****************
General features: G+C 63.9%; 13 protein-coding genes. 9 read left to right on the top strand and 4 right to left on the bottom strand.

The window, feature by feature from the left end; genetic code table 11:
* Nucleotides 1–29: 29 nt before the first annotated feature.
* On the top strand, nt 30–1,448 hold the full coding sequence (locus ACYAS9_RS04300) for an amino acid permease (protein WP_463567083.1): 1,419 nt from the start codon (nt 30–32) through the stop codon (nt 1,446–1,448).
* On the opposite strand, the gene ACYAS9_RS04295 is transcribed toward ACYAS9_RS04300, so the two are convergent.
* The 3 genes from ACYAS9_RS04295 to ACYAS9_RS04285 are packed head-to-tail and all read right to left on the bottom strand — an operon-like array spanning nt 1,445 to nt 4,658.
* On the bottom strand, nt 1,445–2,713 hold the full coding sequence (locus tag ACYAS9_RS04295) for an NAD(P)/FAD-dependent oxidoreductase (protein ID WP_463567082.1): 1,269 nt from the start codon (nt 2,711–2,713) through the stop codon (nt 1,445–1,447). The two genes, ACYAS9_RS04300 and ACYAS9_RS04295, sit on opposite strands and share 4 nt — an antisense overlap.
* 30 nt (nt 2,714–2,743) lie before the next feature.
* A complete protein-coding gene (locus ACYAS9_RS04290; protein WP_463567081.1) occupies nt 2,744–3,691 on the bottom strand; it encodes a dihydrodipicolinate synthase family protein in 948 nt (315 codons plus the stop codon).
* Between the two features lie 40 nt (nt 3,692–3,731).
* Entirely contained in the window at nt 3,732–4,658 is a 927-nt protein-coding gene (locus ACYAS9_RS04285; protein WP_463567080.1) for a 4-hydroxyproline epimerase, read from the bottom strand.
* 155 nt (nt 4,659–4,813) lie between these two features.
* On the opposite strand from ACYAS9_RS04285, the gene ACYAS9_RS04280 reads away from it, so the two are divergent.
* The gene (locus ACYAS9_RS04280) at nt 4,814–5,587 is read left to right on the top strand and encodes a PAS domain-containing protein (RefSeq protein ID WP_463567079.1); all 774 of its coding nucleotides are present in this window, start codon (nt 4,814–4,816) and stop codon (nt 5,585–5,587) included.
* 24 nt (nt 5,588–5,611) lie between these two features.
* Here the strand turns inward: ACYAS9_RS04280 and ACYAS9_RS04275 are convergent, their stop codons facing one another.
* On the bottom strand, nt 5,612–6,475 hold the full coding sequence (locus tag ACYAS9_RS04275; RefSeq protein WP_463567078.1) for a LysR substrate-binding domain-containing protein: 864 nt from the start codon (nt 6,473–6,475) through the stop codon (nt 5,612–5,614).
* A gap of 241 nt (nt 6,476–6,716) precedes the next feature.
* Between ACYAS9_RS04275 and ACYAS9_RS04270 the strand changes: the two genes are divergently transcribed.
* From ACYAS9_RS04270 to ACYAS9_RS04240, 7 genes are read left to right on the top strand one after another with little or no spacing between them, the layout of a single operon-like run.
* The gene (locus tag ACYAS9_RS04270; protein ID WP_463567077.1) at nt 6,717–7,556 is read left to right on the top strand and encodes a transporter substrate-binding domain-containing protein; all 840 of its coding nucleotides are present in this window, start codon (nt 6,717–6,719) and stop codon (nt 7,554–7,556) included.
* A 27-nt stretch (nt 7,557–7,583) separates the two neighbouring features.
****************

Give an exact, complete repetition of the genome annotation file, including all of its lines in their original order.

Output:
General features: G+C 63.9%; 13 protein-coding genes. 9 read left to right on the top strand and 4 right to left on the bottom strand.

The window, feature by feature from the left end; genetic code table 11:
* Nucleotides 1–29: 29 nt before the first annotated feature.
* On the top strand, nt 30–1,448 hold the full coding sequence (locus ACYAS9_RS04300) for an amino acid permease (protein WP_463567083.1): 1,419 nt from the start codon (nt 30–32) through the stop codon (nt 1,446–1,448).
* On the opposite strand, the gene ACYAS9_RS04295 is transcribed toward ACYAS9_RS04300, so the two are convergent.
* The 3 genes from ACYAS9_RS04295 to ACYAS9_RS04285 are packed head-to-tail and all read right to left on the bottom strand — an operon-like array spanning nt 1,445 to nt 4,658.
* On the bottom strand, nt 1,445–2,713 hold the full coding sequence (locus tag ACYAS9_RS04295) for an NAD(P)/FAD-dependent oxidoreductase (protein ID WP_463567082.1): 1,269 nt from the start codon (nt 2,711–2,713) through the stop codon (nt 1,445–1,447). The two genes, ACYAS9_RS04300 and ACYAS9_RS04295, sit on opposite strands and share 4 nt — an antisense overlap.
* 30 nt (nt 2,714–2,743) lie before the next feature.
* A complete protein-coding gene (locus ACYAS9_RS04290; protein WP_463567081.1) occupies nt 2,744–3,691 on the bottom strand; it encodes a dihydrodipicolinate synthase family protein in 948 nt (315 codons plus the stop codon).
* Between the two features lie 40 nt (nt 3,692–3,731).
* Entirely contained in the window at nt 3,732–4,658 is a 927-nt protein-coding gene (locus ACYAS9_RS04285; protein WP_463567080.1) for a 4-hydroxyproline epimerase, read from the bottom strand.
* 155 nt (nt 4,659–4,813) lie between these two features.
* On the opposite strand from ACYAS9_RS04285, the gene ACYAS9_RS04280 reads away from it, so the two are divergent.
* The gene (locus ACYAS9_RS04280) at nt 4,814–5,587 is read left to right on the top strand and encodes a PAS domain-containing protein (RefSeq protein ID WP_463567079.1); all 774 of its coding nucleotides are present in this window, start codon (nt 4,814–4,816) and stop codon (nt 5,585–5,587) included.
* 24 nt (nt 5,588–5,611) lie between these two features.
* Here the strand turns inward: ACYAS9_RS04280 and ACYAS9_RS04275 are convergent, their stop codons facing one another.
* On the bottom strand, nt 5,612–6,475 hold the full coding sequence (locus tag ACYAS9_RS04275; RefSeq protein WP_463567078.1) for a LysR substrate-binding domain-containing protein: 864 nt from the start codon (nt 6,473–6,475) through the stop codon (nt 5,612–5,614).
* A gap of 241 nt (nt 6,476–6,716) precedes the next feature.
* Between ACYAS9_RS04275 and ACYAS9_RS04270 the strand changes: the two genes are divergently transcribed.
* From ACYAS9_RS04270 to ACYAS9_RS04240, 7 genes are read left to right on the top strand one after another with little or no spacing between them, the layout of a single operon-like run.
* The gene (locus tag ACYAS9_RS04270; protein ID WP_463567077.1) at nt 6,717–7,556 is read left to right on the top strand and encodes a transporter substrate-binding domain-containing protein; all 840 of its coding nucleotides are present in this window, start codon (nt 6,717–6,719) and stop codon (nt 7,554–7,556) included.
* A 27-nt stretch (nt 7,557–7,583) separates the two neighbouring features.